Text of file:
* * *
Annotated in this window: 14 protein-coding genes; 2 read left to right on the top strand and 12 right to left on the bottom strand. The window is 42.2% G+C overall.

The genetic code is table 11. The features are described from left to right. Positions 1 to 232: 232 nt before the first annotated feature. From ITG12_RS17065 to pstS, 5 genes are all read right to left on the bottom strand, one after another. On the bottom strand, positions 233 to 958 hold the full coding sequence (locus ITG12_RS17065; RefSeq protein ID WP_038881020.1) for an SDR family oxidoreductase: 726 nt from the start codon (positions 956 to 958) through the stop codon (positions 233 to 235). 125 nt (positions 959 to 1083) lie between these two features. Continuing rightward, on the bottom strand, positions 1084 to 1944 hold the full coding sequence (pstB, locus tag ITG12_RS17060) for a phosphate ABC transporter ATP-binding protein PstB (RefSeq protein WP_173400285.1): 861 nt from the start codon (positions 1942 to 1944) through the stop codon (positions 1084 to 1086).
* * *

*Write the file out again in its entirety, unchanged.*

Annotated in this window: 14 protein-coding genes; 2 read left to right on the top strand and 12 right to left on the bottom strand. The window is 42.2% G+C overall.

The genetic code is table 11. The features are described from left to right. Positions 1 to 232: 232 nt before the first annotated feature. From ITG12_RS17065 to pstS, 5 genes are all read right to left on the bottom strand, one after another. On the bottom strand, positions 233 to 958 hold the full coding sequence (locus ITG12_RS17065; RefSeq protein ID WP_038881020.1) for an SDR family oxidoreductase: 726 nt from the start codon (positions 956 to 958) through the stop codon (positions 233 to 235). 125 nt (positions 959 to 1083) lie between these two features. Continuing rightward, on the bottom strand, positions 1084 to 1944 hold the full coding sequence (pstB, locus tag ITG12_RS17060) for a phosphate ABC transporter ATP-binding protein PstB (RefSeq protein WP_173400285.1): 861 nt from the start codon (positions 1942 to 1944) through the stop codon (positions 1084 to 1086).